Trentwood site top priority for Department of Ecology
Kaiser Trentwood’s plant along the Spokane River has a long, illustrative history.
Built to produce aluminum for military planes during World War II, the factory later became a steady source of blue-collar jobs for generations of Spokane-area residents.
But the site bears the scars of nearly 70 years of heavy industrial use. The soil and groundwater surrounding the plant are polluted with hydrocarbons, some dating back to the Bunker C fuel oil used at the factory during the 1940s.
PCBs – which were added to hydraulic oils as flame retardants – are also present in the groundwater.
Kaiser Aluminum’s plans for a $16 million cleanup of historic pollution at the property over the next 30 years will be discussed at a Thursday meeting. Public comments on the plan will be accepted through March 6.
Cleanup of the 512-acre site is a top priority for the Washington Department of Ecology.
“It’s a large site with a significant amount of contamination over the aquifer and it’s very close to the Spokane River,” said Jani Gilbert, an Ecology Department spokeswoman.
The Spokane River violates state standards for cancer-causing PCBs, also known as polychlorinated biphenyls, which has led to health advisories for limiting meals of fish from the river. The Ecology Department is working with other agencies and partners to identify how the long-banned PCBs are getting into the river.
“Here’s a source that’s known, and it’s a big source, so we need to get it cleaned up,” Gilbert said.
Bud Leber, Kaiser Trentwood’s environmental manager, said the company is committed to cleaning up the site and protecting the river’s water quality.
Kaiser has already spent $12 million on environmental remediation, he said. The company has installed 160 monitoring wells at the Trentwood property, skimmed 4,000 of gallons of oil from groundwater, removed underground petroleum tanks and hauled off 23,000 cubic yards of tainted soil. To keep plumes of polluted groundwater from reaching the Spokane River, an ongoing pumping and treatment system is in place, Leber said.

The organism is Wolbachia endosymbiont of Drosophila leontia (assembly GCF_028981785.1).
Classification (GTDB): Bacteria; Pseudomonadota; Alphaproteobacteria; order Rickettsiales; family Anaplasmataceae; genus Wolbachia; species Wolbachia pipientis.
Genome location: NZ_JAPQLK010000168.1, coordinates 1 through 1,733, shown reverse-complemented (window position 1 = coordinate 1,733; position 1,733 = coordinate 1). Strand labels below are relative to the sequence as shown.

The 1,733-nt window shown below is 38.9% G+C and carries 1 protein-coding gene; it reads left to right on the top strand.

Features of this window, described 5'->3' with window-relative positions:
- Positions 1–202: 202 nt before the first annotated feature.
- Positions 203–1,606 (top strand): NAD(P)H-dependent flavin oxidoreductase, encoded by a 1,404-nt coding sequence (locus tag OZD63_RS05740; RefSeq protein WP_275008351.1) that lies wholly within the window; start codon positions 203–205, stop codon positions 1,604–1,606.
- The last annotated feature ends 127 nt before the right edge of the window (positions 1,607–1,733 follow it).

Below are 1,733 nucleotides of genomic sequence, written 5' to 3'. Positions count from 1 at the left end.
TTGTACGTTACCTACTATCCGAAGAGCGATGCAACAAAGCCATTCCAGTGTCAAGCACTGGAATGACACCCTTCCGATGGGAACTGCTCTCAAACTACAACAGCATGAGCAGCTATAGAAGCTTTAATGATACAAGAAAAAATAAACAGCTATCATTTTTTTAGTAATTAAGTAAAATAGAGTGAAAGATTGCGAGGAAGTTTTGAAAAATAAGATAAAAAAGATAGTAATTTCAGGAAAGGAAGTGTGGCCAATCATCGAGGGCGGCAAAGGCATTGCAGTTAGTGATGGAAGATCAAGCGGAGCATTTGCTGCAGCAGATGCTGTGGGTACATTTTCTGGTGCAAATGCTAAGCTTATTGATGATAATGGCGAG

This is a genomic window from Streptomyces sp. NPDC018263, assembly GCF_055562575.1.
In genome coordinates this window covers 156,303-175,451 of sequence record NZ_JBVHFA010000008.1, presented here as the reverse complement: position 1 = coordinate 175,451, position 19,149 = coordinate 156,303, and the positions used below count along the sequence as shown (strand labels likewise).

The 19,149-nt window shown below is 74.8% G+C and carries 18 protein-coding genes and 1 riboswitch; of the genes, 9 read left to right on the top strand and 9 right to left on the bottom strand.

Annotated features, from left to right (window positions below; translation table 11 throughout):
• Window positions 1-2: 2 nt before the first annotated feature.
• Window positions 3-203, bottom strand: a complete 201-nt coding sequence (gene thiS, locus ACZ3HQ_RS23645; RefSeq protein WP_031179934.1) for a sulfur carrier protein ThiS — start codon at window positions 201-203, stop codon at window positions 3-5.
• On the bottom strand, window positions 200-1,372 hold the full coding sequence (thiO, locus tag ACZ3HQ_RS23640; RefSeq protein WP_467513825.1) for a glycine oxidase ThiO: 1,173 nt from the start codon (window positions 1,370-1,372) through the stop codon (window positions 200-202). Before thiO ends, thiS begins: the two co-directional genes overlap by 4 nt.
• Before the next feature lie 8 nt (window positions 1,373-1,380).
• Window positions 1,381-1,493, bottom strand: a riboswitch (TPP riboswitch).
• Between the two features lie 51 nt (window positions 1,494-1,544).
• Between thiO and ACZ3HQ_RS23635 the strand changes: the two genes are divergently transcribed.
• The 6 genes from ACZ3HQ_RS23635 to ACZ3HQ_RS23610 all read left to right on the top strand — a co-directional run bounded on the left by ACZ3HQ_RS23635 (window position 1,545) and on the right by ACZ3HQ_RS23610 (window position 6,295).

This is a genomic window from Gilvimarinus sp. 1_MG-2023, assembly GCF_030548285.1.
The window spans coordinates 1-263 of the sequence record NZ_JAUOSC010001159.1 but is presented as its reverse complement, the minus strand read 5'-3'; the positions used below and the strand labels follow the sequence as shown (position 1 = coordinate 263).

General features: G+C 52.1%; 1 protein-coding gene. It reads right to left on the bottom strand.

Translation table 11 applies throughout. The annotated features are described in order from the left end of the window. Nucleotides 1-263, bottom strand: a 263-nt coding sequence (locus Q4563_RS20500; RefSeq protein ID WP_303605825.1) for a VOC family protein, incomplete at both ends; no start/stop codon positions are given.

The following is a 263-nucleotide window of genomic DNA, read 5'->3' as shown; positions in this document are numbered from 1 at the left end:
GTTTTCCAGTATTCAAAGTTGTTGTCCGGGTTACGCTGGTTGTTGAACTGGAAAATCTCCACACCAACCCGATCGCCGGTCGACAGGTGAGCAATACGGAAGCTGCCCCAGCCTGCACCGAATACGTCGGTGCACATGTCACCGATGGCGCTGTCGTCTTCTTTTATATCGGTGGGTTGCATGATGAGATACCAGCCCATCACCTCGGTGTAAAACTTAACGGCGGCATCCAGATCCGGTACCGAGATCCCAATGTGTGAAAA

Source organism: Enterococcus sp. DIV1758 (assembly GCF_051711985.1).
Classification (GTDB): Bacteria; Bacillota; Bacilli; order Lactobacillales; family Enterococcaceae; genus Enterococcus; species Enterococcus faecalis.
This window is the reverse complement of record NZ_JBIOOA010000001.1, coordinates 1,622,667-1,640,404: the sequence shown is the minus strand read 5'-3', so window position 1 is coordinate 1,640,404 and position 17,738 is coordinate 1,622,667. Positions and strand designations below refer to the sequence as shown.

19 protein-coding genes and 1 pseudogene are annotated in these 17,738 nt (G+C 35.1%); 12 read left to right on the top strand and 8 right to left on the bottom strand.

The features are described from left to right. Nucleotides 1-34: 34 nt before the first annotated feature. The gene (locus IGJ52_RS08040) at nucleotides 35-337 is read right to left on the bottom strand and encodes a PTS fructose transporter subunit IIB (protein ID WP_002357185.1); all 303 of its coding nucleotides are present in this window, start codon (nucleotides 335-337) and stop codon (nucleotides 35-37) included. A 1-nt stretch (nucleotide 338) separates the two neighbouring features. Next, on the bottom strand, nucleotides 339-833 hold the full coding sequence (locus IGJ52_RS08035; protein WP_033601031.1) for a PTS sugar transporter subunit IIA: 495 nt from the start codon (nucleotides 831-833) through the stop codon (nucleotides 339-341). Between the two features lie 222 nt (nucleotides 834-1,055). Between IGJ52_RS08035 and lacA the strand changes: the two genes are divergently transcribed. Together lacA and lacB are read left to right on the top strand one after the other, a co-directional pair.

Based on extensive analysis, including tracking the chemical “fingerprints” of PCBs on the site, Kaiser officials believe that contaminants aren’t leaving the Trentwood property, Leber said. But Ecology Department officials say they need assurance that low levels of PCBs aren’t migrating into the river.
The company’s cleanup plans call for removing up to 20 feet of soil in polluted areas. Where pollution is deeper, the ground would be capped to prevent water from filtering through the site and mobilizing contaminants.
Kaiser officials have also been intrigued by a site where bacteria in the soil appear to be breaking down PCBs.
“The biological activity is a bonus,” Leber said. “It’s almost like Mother Nature is saying, ‘We’ll jump on it from here.’ ”
Kaiser has proposed additional monitoring and studies of the bacteria’s actions. To date, company officials haven’t been able to pinpoint exactly what is happening, Leber said.
Ecology officials, however, say they would need hard evidence that bacteria is breaking down PCBs before the state officials would accept it as a cleanup remedy at Trentwood.
“We have no scientific documentation that that would work,” Gilbert said. “The whole thing about PCBs is that they persist for so long in the environment. We have not heard of a process that breaks them down.”
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